The thyroid gland is normally located at the front of the neck. A retrosternal thyroid refers to the abnormal placement of all or part of the thyroid gland below the breastbone (sternum).
Substernal thyroid; Mediastinal goiter
Causes, incidence, and risk factors
Symptoms Blurred vision or double vision (diplopia) Bone pain or tenderness of the breastbone (sternum) Chest pain Confusion Cough -- dry Fatigue Fever Headache Nausea Skin rash , including pinpoint red spots ( petechiae ), ulcers, or other skin lesions Sweating -- unusual, excessive at night Swollen glands Unintentional weight loss Note: People with a normal immune system may have no symptoms at all. Signs and tests Physical examination may reveal: Abnormal breath sounds Fast heart rate Fever Mental status changes Stiff neck Tests that may be done include: Blood culture CT scan of the head Sputum culture and stain Lung biopsy Bronchoscopy Spinal tap to obtain a sample of cerebrospinal fluid (CSF) Cerebrospinal fluid (CSF) culture and other tests to check for signs of infection Chest x-ray Cryptococcal antigen test (looks for a certain molecule that the Cryptococcus fungus can shed into the blood)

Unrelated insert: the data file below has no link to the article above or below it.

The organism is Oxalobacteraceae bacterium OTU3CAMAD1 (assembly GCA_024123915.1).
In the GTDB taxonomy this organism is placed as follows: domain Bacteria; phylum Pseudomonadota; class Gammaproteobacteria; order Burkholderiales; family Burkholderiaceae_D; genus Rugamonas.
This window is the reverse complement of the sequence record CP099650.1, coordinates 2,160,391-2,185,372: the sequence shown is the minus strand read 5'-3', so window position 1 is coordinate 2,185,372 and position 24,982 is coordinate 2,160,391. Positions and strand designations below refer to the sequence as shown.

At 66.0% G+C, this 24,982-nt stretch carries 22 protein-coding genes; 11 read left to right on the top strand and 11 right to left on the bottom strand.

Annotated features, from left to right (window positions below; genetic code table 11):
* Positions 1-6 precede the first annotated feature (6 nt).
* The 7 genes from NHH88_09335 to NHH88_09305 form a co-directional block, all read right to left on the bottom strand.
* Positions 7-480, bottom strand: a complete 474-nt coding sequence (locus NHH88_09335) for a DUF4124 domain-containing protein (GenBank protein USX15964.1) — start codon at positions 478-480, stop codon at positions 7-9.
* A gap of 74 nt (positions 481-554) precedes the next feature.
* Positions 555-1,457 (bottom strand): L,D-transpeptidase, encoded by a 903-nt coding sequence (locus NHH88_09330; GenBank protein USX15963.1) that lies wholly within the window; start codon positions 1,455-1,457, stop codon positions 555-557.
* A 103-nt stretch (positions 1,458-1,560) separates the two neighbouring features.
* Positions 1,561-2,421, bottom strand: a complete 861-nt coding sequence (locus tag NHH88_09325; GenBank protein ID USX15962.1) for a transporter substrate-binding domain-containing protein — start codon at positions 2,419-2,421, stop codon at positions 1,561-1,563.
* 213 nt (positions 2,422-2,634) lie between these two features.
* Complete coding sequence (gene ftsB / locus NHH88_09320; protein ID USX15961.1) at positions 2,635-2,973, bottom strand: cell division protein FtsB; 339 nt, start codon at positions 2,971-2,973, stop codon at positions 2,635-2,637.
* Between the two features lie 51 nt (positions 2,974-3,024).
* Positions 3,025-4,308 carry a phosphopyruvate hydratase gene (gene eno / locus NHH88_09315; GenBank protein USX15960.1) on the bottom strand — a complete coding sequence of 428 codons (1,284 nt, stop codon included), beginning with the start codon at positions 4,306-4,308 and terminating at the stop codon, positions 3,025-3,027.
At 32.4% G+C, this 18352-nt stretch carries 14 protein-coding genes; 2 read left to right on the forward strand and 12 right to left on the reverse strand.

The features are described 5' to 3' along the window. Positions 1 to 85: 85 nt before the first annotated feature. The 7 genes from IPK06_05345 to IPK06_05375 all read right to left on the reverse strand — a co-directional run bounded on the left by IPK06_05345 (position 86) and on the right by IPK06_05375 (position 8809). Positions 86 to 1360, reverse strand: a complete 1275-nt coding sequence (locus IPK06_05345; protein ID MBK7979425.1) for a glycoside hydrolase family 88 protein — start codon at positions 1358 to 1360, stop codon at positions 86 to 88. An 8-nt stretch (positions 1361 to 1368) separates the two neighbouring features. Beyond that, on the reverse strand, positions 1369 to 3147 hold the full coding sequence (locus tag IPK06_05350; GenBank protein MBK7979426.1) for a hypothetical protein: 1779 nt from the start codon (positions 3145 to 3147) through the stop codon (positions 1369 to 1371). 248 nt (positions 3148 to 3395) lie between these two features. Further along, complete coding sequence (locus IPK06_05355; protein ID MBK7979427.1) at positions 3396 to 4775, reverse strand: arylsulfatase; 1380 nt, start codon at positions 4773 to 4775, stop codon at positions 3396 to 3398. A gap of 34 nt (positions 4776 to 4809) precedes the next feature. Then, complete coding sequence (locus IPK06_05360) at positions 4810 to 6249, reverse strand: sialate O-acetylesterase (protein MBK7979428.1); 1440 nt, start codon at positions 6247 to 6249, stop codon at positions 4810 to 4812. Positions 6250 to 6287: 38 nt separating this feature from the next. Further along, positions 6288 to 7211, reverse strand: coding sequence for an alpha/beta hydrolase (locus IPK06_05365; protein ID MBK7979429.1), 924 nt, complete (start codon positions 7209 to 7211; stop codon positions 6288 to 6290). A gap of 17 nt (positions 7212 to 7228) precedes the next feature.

Definition Pectus excavatum describes an abnormal formation of the rib cage that gives the chest a caved-in or sunken appearance. Alternative Names Funnel chest Considerations Pectus excavatum is a congenital (present at birth) abnormality that can be mild or severe. It is caused by too much growth of the connective tissue that joins the ribs to the breastbone. This causes the sternum to malform inward. The child typically has a depression in the center of the chest over the sternum, and this may appear quite deep. If pectus excavatum is severe, it may affect the heart and lungs, making exercise difficult. Also, the appearance of the chest may cause psychological difficulty for the child. Pectus excavatum may occur as the only abnormality, or together with other syndromes. Common Causes Pectus excavatum will often occur by itself without any family history or other defects or problems. Other causes include: Familial pectus excavatum Marfan syndrome Poland syndrome Rickets
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